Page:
Role models were few. “I didn’t see images of any coloured men singing opera. I knew about Paul Robeson, Bobby McFerrin, Marian Anderson and Jessye Norman, but the only tenor I could see was George Shirley, who retired from the stage when I was in middle school. I heard an interview with Leontyne Price, recorded in the 1970s, in which she said ‘I wish there were more black men in opera – I wish they would choose the operatic path.’ That only inspired me more to stick to it even when times were bad and people wouldn’t give me a chance.”

He won a scholarship to the Juilliard, New York’s most famous music college, but when he wanted to go to the summer school at the Aspen Music Festival, his mother couldn’t afford the fees. She wrote to the comedian Bill Cosby, who was appearing at a nearby club, and took the letter round to the doorman herself. Cosby sent a cheque. That summer in Aspen proved a seminal experience for Stewart. 

Breaking into the profession later, though, proved so tough that his confidence plummeted. While his former classmates were “ushered into theatres and young artists programmes”, he received rejection after rejection. He reached rock-bottom after auditioning for a conductor who told him he should reconsider his decision to be a musician. For three years he took other jobs – as a salesman, a restaurant host and a receptionist in Carnegie Hall, where his supervisor ordered him to stop singing at work. 

Finally, after studying with a new vocal coach, he auditioned and was accepted for the young artists’ programme at San Francisco Opera. There his big break arrived in classic style: he was understudying Macduff in Verdi’s Macbeth and had to stand in for the scheduled tenor at the last moment. “After that people started talking. I was singing for artist managers and so on, and they said, ‘Noah, where have you been?’” His answer: “Carnegie Hall!” 

His confidence came back. “I knew I had a lot to learn – but I knew that I could do it, because I did it for myself. No-one gave me the opportunity; they needed me and I was able to capitalise on that, but I was able to do it because I worked for it.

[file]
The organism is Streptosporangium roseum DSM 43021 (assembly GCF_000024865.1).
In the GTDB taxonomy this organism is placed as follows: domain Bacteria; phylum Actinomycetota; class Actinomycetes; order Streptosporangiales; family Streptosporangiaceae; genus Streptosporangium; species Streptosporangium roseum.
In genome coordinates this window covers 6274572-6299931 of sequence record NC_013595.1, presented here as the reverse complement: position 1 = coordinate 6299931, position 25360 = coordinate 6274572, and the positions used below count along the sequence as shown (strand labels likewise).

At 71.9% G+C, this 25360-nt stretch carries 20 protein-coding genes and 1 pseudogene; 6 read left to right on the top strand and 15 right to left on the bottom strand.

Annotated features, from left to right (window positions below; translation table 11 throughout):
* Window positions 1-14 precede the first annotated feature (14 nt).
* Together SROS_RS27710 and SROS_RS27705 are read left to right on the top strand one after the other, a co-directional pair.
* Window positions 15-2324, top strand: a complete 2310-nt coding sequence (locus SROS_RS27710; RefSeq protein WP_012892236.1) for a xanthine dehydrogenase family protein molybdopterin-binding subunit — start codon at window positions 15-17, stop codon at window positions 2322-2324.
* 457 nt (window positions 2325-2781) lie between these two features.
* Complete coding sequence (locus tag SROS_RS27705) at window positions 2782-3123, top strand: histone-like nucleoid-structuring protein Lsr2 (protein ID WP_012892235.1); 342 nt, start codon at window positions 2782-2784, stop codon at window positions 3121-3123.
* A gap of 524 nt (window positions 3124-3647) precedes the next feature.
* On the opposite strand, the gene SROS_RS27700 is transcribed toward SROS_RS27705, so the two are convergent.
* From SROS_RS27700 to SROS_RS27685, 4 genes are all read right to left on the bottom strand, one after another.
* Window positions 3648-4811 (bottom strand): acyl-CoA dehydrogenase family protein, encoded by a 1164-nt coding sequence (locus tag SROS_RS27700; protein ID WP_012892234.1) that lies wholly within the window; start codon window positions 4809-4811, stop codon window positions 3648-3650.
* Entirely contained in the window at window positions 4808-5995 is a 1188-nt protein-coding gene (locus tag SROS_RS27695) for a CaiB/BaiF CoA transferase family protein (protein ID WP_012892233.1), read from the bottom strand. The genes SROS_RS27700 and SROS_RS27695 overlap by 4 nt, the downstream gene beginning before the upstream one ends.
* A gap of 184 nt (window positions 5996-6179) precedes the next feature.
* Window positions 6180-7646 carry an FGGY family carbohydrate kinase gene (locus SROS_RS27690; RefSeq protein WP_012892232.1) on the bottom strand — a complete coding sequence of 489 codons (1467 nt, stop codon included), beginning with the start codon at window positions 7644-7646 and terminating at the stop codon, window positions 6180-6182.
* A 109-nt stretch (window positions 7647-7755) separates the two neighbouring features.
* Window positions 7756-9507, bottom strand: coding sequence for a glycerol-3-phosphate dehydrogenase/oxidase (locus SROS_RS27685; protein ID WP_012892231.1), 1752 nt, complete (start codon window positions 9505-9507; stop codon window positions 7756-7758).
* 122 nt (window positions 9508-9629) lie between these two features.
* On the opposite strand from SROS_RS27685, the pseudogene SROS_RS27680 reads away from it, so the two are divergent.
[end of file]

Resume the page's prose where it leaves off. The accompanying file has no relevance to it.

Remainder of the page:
“My mum told me early on: ‘You are a black man. You have to be better at everything you do.’ Not that I went around with a chip on my shoulder, but I knew I had to be the best that I could be, so I lost weight and worked on my languages and took coaching. My will and determination have just got stronger over time. People think it’s a ‘rags-to-riches’ story, but it is totally not. I got a couple of contracts, but when I wasn’t working I went back to the restaurant and back to temping, because I was so thankful I’d learned some trades. Growing up in New York was not only about education – it was also about how you survive as a person. 

“I’m not Noah the Opera Singer; I’m Noah the Person who loves to sing opera. I love jazz, I love hip hop, I’m a person with many different interests. I chose opera because I didn’t see people who looked like me doing it. And I’ve developed skills to be competitive. I’m still in love with it, but if it all fell apart tomorrow I’d be OK, because I know who I am and I could develop other skills and go into any profession I desired. There are so many young people now who feel so lost and I always say to them: ‘You have so many abilities, you can do anything you want to – just don’t stop believing.’”

What would he say to opera buffs who, having heard him sing Puccini, Massenet and Verdi, wonder why he’s also recording pop songs translated into Italian? “Just because I sing opera, that doesn’t mean it’s the only style I enjoy,” he insists. “I remember, early on, telling one a friend who was specialising in musical theatre that I was going to sing a musical theatre song. She said: ‘You can’t sing that – you’re an opera singer.’ And I thought maybe she’s right, maybe I’m not going to be taken seriously. But how can I let someone else dictate my life? If I want to sing a pop song, I’m going to sing a pop song! I’m going to sing it in its correct style, put my own spin on it and make it mine. 

“I’m happy that I’ve lived a sheltered life, so I did not have people influencing me. It wasn’t easy. I spent many times being alone while people made fun of me because I didn’t dress or speak like a guy from Harlem. It’s hard being different. But it’s much more fun. You get to create your own rules.”

Noah Stewart’s debut album is out now on Decca. His UK tour begins on 17 May at The Sage, Gateshead

Tuesday, March 13, 2012

Fate is...a counter-tenor?

The UK premiere of Judith Weir's new opera  Miss Fortune, a co-commission with the Bregenz Festival, was indeed a blend of the ups and downs its story suggests. Life is a roller-coaster, its protagonists point out. But whatever happened to free will?